Larry A. BOSS, Plaintiff–Appellant, v. Julian CASTRO, Secretary of Housing and Urban Development, Defendant–Appellee.
Larry Boss worked as a general engineer for the U.S. Department of Housing and Urban Development (“HUD”) from 2002 to 2011. Pursuant to Title VII of the Civil Rights Act of 1964 (“Title VII,” 42 U.S.C. § 2000e–16), he sued the HUD Secretary1 on theories of workplace discrimination (Boss is an African–American), retaliation (for a prior EEOC discrimination complaint), and hostile work environment. The district court granted summary judgment against Boss. For the reasons set forth below, we affirm.
Our review of the case requires some preliminary discussion regarding two matters.
First, Boss has challenged the district court's application of Local Rule 56.1, which controls the presentation of evidence at the summary judgment stage. See N.D. Ill. L.R. 56.1.; Petty v. City of Chi., 754 F.3d 416, 420 (7th Cir.2014). The rule requires a movant to submit a statement of material facts consisting of enumerated, short, numbered paragraphs with specific references to the record. N.D. Ill. L.R. 56.1(a)(3). The non-movant counters with correspondingly numbered paragraphs summarizing the movant's position, responses (with specific cites to the record), and a statement of any additional facts that support denial of summary judgment. N.D. Ill. L.R. 56.1(b)(3). The district court's discretion to require strict compliance with Local Rule 56.1 has been upheld time and again. See Petty, 754 F.3d at 420; Benuzzi v. Bd. of Educ. of City of Chi., 647 F.3d 652, 654–55 (7th Cir.2011); Koszola v. Bd. of Educ. of City of Chi., 385 F.3d 1104, 1109 (7th Cir.2004); Metro. Life Ins. Co. v. Johnson, 297 F.3d 558, 562 (7th Cir.2002).
In comparing the district court's thorough recitation of the facts to Boss' Rule 56.1 submission, we find no abuse of discretion. Tellingly, Boss could not dredge up a single specific fact that the district court ignored that would have materially altered the Court's Title VII analysis. Notably, litigants who challenge a district court's application of the Northern District's Local Rule 56.1 must point to a fact or facts that (1) should have been considered under the local rule; (2) were not considered; and (3) are material to the summary judgment analysis. Instead, Boss points to a proverbial haystack and asks us to find his needle. We decline to do so. See D.Z. v. Buell, 796 F.3d 749, 756 (7th Cir.2015) (courts not required to “scour the record looking for factual disputes” or “piece together appropriate arguments”).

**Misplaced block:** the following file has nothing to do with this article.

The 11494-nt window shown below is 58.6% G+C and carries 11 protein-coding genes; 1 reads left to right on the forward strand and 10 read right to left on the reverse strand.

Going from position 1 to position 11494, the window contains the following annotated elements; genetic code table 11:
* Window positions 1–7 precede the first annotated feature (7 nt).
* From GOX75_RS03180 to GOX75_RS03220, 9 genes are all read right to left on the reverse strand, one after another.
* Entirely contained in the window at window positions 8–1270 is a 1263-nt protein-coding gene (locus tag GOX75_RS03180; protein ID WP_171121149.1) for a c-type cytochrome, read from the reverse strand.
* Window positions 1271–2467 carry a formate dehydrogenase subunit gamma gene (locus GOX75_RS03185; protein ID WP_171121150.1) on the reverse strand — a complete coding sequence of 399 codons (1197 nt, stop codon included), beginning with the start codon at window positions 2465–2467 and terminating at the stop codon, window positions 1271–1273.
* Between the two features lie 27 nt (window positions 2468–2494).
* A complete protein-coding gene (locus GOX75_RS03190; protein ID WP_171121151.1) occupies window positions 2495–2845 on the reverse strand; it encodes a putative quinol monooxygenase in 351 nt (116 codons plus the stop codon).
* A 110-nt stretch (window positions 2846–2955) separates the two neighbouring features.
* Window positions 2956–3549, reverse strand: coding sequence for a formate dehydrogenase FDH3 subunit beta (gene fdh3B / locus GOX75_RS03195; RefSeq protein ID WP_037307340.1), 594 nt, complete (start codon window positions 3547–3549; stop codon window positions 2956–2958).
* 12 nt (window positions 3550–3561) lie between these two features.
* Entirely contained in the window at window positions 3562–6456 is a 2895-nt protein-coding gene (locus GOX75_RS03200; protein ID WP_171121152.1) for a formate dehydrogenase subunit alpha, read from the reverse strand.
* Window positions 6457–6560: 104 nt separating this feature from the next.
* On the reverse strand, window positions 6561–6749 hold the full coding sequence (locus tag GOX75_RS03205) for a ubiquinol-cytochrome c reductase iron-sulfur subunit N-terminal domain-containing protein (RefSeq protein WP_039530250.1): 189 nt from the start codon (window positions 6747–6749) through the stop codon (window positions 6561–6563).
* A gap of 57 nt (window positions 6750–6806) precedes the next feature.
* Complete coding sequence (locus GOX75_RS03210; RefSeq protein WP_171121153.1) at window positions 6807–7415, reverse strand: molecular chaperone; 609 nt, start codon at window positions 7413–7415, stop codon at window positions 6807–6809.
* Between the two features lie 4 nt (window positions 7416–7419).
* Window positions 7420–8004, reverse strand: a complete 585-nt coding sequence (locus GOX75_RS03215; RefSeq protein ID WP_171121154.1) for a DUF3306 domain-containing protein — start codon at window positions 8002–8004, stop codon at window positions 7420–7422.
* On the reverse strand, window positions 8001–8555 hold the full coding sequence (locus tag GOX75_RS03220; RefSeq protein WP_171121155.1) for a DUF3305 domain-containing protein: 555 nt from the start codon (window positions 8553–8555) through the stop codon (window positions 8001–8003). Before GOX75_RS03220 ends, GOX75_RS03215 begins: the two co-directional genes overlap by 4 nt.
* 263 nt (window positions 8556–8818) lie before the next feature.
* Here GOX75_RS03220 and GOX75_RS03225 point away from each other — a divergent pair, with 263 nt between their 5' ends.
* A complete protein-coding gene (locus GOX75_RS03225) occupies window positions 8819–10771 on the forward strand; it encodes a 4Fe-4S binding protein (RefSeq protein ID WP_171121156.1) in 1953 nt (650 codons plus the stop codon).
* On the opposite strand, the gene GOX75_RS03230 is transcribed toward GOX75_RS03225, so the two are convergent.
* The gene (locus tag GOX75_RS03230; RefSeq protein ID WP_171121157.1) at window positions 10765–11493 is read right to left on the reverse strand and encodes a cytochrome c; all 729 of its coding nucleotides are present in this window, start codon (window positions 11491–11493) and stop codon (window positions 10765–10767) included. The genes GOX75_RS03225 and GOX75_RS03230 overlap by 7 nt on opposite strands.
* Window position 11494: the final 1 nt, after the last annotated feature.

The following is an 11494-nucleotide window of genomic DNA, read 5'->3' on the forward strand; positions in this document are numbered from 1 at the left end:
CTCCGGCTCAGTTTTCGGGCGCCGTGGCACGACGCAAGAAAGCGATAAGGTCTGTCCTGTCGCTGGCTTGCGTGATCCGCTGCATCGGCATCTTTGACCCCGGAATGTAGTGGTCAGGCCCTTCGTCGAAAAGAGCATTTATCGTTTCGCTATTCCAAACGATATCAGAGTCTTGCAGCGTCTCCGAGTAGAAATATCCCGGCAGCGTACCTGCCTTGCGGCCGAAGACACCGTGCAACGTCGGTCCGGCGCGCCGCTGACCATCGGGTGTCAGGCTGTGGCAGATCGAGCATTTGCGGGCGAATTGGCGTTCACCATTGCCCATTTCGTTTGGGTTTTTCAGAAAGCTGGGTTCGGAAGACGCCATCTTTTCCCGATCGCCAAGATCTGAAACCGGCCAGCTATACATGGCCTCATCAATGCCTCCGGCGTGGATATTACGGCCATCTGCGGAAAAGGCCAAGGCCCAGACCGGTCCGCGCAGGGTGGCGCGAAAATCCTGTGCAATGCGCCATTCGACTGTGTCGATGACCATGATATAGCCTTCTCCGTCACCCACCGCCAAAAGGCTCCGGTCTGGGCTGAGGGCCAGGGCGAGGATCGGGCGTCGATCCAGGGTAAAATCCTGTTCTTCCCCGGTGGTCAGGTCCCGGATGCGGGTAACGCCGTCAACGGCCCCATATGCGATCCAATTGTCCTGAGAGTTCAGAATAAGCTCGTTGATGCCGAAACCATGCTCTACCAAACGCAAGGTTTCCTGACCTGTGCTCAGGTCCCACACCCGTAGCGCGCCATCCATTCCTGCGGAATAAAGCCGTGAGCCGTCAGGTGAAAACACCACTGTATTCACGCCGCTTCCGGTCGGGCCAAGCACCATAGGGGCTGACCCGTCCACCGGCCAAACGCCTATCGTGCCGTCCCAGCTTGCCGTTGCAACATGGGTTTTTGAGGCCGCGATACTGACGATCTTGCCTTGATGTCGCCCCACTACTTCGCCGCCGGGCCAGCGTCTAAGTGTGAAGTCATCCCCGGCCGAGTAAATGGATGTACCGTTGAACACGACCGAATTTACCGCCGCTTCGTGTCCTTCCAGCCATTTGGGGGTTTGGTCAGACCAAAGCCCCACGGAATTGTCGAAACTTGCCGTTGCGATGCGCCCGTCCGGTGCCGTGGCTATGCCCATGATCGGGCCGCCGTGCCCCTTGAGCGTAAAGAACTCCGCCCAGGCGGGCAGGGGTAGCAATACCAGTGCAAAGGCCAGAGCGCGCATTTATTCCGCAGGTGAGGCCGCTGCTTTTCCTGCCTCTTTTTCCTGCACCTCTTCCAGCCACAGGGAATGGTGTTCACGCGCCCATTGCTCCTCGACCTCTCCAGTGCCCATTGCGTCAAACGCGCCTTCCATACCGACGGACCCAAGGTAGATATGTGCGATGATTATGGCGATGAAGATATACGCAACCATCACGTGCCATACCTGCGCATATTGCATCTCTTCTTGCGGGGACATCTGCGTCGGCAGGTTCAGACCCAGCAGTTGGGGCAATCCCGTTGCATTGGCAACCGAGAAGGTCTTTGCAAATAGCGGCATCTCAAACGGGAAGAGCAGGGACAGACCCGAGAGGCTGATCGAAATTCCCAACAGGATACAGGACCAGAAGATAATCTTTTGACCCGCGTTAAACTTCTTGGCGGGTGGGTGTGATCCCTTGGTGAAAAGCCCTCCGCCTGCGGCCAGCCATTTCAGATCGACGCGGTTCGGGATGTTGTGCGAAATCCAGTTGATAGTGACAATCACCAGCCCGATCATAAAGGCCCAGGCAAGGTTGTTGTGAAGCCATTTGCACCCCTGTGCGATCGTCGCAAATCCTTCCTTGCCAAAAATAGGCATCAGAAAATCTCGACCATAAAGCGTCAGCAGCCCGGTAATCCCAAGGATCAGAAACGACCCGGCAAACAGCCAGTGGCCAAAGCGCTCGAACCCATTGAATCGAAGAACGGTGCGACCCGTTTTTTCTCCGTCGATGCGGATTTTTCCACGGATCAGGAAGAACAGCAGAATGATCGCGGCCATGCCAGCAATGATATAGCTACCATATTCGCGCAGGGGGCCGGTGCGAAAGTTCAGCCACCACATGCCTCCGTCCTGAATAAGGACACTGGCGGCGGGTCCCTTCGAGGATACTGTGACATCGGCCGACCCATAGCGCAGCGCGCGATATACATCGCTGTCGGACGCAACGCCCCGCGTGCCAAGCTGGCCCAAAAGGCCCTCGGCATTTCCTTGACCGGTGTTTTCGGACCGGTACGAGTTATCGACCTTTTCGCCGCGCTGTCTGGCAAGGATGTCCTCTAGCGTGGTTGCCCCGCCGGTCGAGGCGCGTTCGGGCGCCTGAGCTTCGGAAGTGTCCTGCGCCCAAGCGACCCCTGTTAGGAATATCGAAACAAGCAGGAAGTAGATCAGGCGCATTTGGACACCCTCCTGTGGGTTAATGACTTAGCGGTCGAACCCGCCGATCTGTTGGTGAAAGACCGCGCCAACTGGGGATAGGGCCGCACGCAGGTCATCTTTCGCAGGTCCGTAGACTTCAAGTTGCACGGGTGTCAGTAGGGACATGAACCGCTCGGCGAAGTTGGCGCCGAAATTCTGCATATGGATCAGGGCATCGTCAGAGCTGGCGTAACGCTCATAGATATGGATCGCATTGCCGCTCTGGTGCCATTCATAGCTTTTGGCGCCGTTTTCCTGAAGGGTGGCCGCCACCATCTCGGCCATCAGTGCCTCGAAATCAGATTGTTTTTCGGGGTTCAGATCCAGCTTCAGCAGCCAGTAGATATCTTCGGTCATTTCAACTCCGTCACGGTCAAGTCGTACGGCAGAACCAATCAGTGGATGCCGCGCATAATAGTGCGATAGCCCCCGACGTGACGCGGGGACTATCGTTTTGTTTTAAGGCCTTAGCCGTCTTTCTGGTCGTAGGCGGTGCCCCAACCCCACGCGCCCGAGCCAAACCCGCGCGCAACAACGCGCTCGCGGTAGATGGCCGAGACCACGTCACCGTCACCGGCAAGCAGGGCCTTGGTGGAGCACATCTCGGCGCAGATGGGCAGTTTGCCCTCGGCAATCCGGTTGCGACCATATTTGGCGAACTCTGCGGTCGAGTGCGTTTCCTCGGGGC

Next, we note that a great deal of Boss' arguments and evidence is impermissibly intertwined with—and relies upon—the conclusions of an administrative law judge who, in January 2009, held a hearing on Boss' 2007 Equal Employment Opportunity Commission complaint that included testimony from Boss and several other witnesses. While we can consider admissible statements from witnesses in that case as relevant evidence here, the value of the administrative judge's legal conclusions (or, indeed, her factual assertions—she had no personal knowledge of any factual matter) as applied to this case is nil.2 Boss cites no precedent—and we find only contrary case law—for the notion that an administrative judge's legal conclusions should have preclusive effects on subsequent federal court proceedings. See Welch v. Johnson, 907 F.2d 714, 719 (7th Cir.1990) (citing Univ. of Tenn. V. Elliot, 478 U.S. 788, 796, 106 S.Ct. 3220, 92 L.Ed.2d 635 (1986) (unreviewed administrative proceedings have no preclusive effect in federal court Title VII litigation)).